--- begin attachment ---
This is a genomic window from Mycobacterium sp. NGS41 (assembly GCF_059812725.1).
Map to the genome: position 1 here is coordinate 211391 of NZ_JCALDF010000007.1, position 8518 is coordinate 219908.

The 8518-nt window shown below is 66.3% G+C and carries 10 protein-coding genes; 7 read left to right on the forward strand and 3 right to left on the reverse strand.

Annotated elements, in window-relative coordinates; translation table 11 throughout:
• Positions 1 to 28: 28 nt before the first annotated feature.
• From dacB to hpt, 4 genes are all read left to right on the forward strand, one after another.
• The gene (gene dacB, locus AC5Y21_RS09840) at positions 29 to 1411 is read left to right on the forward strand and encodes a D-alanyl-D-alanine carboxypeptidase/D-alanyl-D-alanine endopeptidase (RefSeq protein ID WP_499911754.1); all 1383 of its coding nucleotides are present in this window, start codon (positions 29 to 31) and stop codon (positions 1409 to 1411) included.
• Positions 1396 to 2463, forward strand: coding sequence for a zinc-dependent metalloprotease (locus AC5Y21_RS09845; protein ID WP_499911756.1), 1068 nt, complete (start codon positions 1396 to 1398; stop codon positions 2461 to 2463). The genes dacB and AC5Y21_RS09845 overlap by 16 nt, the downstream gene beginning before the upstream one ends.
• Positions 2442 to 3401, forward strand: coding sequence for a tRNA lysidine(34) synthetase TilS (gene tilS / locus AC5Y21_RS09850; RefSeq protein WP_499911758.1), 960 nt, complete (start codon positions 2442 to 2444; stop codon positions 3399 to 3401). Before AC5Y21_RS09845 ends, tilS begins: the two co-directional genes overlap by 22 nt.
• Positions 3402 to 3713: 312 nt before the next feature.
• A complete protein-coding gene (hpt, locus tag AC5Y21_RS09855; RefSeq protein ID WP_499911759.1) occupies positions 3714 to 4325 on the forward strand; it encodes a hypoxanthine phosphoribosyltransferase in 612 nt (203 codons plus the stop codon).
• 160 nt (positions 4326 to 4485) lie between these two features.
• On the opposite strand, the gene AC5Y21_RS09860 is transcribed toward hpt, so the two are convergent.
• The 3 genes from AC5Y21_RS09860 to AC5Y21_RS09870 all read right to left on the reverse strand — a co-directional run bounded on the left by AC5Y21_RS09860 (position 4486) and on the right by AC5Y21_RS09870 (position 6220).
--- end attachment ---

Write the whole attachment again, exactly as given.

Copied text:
This is a genomic window from Mycobacterium sp. NGS41 (assembly GCF_059812725.1).
Map to the genome: position 1 here is coordinate 211391 of NZ_JCALDF010000007.1, position 8518 is coordinate 219908.

The 8518-nt window shown below is 66.3% G+C and carries 10 protein-coding genes; 7 read left to right on the forward strand and 3 right to left on the reverse strand.

Annotated elements, in window-relative coordinates; translation table 11 throughout:
• Positions 1 to 28: 28 nt before the first annotated feature.
• From dacB to hpt, 4 genes are all read left to right on the forward strand, one after another.
• The gene (gene dacB, locus AC5Y21_RS09840) at positions 29 to 1411 is read left to right on the forward strand and encodes a D-alanyl-D-alanine carboxypeptidase/D-alanyl-D-alanine endopeptidase (RefSeq protein ID WP_499911754.1); all 1383 of its coding nucleotides are present in this window, start codon (positions 29 to 31) and stop codon (positions 1409 to 1411) included.
• Positions 1396 to 2463, forward strand: coding sequence for a zinc-dependent metalloprotease (locus AC5Y21_RS09845; protein ID WP_499911756.1), 1068 nt, complete (start codon positions 1396 to 1398; stop codon positions 2461 to 2463). The genes dacB and AC5Y21_RS09845 overlap by 16 nt, the downstream gene beginning before the upstream one ends.
• Positions 2442 to 3401, forward strand: coding sequence for a tRNA lysidine(34) synthetase TilS (gene tilS / locus AC5Y21_RS09850; RefSeq protein WP_499911758.1), 960 nt, complete (start codon positions 2442 to 2444; stop codon positions 3399 to 3401). Before AC5Y21_RS09845 ends, tilS begins: the two co-directional genes overlap by 22 nt.
• Positions 3402 to 3713: 312 nt before the next feature.
• A complete protein-coding gene (hpt, locus tag AC5Y21_RS09855; RefSeq protein ID WP_499911759.1) occupies positions 3714 to 4325 on the forward strand; it encodes a hypoxanthine phosphoribosyltransferase in 612 nt (203 codons plus the stop codon).
• 160 nt (positions 4326 to 4485) lie between these two features.
• On the opposite strand, the gene AC5Y21_RS09860 is transcribed toward hpt, so the two are convergent.
• The 3 genes from AC5Y21_RS09860 to AC5Y21_RS09870 all read right to left on the reverse strand — a co-directional run bounded on the left by AC5Y21_RS09860 (position 4486) and on the right by AC5Y21_RS09870 (position 6220).